Privileged Lives

(Critical Survey of Contemporary Fiction)

Beatrice “Babe” Devens is rich, beautiful, a respected fashion designer--and has lain in a coma for the last seven years. She wakes to find that her world--of family, friends, and New York fashion--has changed, not necessarily for the better. She learns that her beloved husband, Scottie, was tried for the attempted murder that left her in a comatose state. Scottie was acquitted and has remarried, but their daughter, Cordelia, now a grown-up stranger, still bears the emotional scars of the ordeal. Slowly, Babe begins to reconstruct her life.

Across town, a young man is found brutally murdered in an empty cooperative apartment. The case falls to Detective Vince Cardozo, the same man who investigated the Babe Devens case seven years before. He follows the trail of suspects and subterfuge, a course that leads him through an intricate web of deceit and decadence among the Big Apple’s jet set and eventually to Babe Devens herself.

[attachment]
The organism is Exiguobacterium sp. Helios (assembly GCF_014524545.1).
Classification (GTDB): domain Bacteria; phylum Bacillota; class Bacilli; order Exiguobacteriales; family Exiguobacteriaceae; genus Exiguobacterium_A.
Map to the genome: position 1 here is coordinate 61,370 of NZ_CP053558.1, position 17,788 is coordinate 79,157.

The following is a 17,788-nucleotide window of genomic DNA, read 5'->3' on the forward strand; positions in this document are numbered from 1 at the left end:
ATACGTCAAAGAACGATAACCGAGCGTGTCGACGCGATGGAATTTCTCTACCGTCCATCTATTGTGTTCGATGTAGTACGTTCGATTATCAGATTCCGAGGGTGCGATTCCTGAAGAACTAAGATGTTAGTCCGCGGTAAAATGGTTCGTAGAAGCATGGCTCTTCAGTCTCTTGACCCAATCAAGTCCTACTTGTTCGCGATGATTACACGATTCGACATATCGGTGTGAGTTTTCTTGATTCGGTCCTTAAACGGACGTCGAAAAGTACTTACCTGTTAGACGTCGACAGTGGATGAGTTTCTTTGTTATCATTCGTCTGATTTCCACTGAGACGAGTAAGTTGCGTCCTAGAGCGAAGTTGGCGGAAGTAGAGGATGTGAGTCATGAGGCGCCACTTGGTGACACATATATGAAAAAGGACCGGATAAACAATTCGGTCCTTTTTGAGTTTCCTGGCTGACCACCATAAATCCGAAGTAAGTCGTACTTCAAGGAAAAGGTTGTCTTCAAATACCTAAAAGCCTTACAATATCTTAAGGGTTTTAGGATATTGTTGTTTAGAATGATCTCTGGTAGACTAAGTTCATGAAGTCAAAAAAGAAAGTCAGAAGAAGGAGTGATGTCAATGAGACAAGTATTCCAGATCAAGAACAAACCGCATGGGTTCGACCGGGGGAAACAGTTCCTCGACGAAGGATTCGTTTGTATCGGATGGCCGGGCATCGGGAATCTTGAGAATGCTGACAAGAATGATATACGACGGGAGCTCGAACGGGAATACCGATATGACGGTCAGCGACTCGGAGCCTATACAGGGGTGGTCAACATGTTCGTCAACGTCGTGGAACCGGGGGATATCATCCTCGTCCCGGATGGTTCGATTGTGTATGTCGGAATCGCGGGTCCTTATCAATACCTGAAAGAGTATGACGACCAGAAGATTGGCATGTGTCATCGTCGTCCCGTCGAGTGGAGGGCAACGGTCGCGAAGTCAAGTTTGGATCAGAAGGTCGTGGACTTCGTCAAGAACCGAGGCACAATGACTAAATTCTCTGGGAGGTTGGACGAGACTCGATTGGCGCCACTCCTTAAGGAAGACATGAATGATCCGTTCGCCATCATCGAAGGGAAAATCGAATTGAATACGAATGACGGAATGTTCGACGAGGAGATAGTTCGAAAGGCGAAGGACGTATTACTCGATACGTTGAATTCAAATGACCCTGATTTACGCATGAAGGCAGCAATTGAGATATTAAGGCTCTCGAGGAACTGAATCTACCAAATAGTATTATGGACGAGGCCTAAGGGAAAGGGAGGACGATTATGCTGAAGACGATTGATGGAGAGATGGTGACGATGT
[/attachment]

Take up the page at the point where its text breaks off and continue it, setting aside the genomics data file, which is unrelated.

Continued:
Babe and Cardozo find that they not only share common ground but a mutual attraction as well. Cardozo helps Babe adjust to her new life while asking her help in his quest to see who is really pulling the strings in what his superiors are pressuring him to consider an open-and-shut case. Cardozo soon realizes that his quest for the truth endangers himself, Babe, and all that they both love, including each other.

Novelist Edward Stewart has written what could be the high-class shocker of the year. His adept characterizations, swift-moving plot, crisp prose, and witty dialogue make PRIVILEGED LIVES an especially good read. Although the book’s cover and title hint at Judith Krantz territory, Stewart is more in a class with Lawrence Sanders. His ability to combine good storytelling with urgent human issues--such as the AIDS crisis and urban decay--make PRIVILEGED LIVES a good bet for best-sellerdom.